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ARS Home » Research » Publications at this Location » Publication #101449


item Westbrook, John
item ISARD, S.

Submitted to: Agricultural and Forest Meteorology
Publication Type: Peer Reviewed Journal
Publication Acceptance Date: 6/19/1999
Publication Date: N/A
Citation: N/A

Interpretive Summary: Many insects, spores, and fungi disperse in the air, but are often undetected before they infest or infect crops and animals. Recent advances in meteorological instrumentation systems are providing new insight into various scales of airborne dispersal of insects and other organisms. For example, lidar systems have identified small-scale atmospheric convection over agricultural fields which might be important in the airborne spread of spores, fungi, and flightless insects, spiders, and mites. Also, the tracks of instrumented weather balloons have indicated nightly insect flight paths between agricultural production regions that were 400 kilometers apart in south central Texas. Further, output from a single (NEXRAD) Doppler weather radar has been used to estimate the amount, speed, and displacement direction of aerial concentrations of organisms over an area of more than 1,000 square kilometers. Development of applications for these new meteorological instrumentation systems will help producers, extension agents, and regulatory agencies estimate the spread of agricultural pest insects and diseases for use in areawide pest management decision-making.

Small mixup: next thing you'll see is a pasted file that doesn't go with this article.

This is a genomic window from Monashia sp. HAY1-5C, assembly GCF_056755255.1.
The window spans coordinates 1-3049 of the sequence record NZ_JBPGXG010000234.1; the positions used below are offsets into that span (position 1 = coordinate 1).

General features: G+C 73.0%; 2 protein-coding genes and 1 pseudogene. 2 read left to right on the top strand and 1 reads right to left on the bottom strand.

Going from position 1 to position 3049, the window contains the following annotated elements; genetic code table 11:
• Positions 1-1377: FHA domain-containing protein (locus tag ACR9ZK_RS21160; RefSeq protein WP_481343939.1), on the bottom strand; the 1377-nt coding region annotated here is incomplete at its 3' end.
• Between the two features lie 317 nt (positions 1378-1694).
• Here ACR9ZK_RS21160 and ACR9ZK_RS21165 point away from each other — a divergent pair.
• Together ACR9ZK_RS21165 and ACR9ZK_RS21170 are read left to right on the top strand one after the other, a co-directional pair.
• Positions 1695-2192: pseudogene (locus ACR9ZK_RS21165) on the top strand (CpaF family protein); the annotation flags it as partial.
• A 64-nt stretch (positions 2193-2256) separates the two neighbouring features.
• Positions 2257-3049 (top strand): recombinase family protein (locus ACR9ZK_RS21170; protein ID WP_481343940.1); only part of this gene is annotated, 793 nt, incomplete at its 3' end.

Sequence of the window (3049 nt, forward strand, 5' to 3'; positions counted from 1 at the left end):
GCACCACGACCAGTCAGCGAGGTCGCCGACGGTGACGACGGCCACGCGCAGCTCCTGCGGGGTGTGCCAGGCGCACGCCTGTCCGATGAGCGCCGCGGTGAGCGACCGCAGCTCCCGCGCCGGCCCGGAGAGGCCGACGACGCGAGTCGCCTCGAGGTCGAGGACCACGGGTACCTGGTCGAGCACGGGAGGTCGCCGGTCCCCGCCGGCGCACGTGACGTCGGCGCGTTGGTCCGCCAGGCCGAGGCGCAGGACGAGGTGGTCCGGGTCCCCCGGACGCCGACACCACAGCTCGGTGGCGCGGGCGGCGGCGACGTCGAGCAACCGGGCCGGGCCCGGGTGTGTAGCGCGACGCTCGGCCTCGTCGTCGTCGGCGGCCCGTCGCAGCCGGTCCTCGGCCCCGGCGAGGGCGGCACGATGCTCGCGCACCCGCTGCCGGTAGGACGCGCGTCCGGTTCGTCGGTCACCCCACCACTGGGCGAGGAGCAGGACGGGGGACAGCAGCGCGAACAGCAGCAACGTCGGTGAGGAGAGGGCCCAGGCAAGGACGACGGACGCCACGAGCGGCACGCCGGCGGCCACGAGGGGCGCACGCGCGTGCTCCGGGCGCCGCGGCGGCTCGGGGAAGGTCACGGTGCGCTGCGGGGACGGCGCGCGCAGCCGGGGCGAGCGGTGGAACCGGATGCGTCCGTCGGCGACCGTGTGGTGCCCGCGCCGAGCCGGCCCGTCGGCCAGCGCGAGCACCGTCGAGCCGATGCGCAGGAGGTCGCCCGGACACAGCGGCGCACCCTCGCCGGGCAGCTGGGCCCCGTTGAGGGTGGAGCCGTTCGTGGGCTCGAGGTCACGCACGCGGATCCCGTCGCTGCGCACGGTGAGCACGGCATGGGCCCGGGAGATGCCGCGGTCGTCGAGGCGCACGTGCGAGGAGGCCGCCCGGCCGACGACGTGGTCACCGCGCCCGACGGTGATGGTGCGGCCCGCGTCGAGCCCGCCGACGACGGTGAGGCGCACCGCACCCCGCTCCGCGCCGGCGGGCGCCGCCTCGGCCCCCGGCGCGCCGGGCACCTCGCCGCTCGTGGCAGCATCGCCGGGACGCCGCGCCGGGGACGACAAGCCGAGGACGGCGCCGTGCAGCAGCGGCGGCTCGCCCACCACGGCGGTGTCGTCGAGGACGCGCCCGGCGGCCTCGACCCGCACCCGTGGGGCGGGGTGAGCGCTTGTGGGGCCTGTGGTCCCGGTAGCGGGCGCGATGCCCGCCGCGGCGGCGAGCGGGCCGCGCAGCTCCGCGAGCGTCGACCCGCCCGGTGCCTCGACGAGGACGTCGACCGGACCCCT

Technical Abstract: Recent advances in meteorological technologies and techniques are providing new insight into microscale, mesoscale, and macroscale aerobiological processes. For example, Lidar systems have identified microscale characteristics of atmospheric turbulence over agricultural fields which cannot be readily determined by conventional (site-specific) atmospheric sensors. Also, neutrally-buoyant superpressure balloons (tetroons) have been tracked more than 400 km per night indicating atmospheric pathways of migrating insects between agricultural regions in South central Texas. Such atmospheric trajectories often reveal substantial day-to-day variation of aerobiological pathways, and consequently, affect the risk of pest infestations and host infections. Further, the NEXRAD network of WSR-88D Doppler weather radars can measure the aerial abundance, speed, and displacement direction of concentrated biota over areas of more than 1,000 square kilometers. Emphasis is placed on identifying biologically-relevant, temporal and spatial scales of atmospheric motion and other atmospheric variables which help control the abundance and dispersal of airborne biota, specifically insects, spores, pollen, fungi, and plant pathogens. Major technologies including the NEXRAD network of WSR-88D Doppler weather radars are described, and examples are presented for aerobiological applications.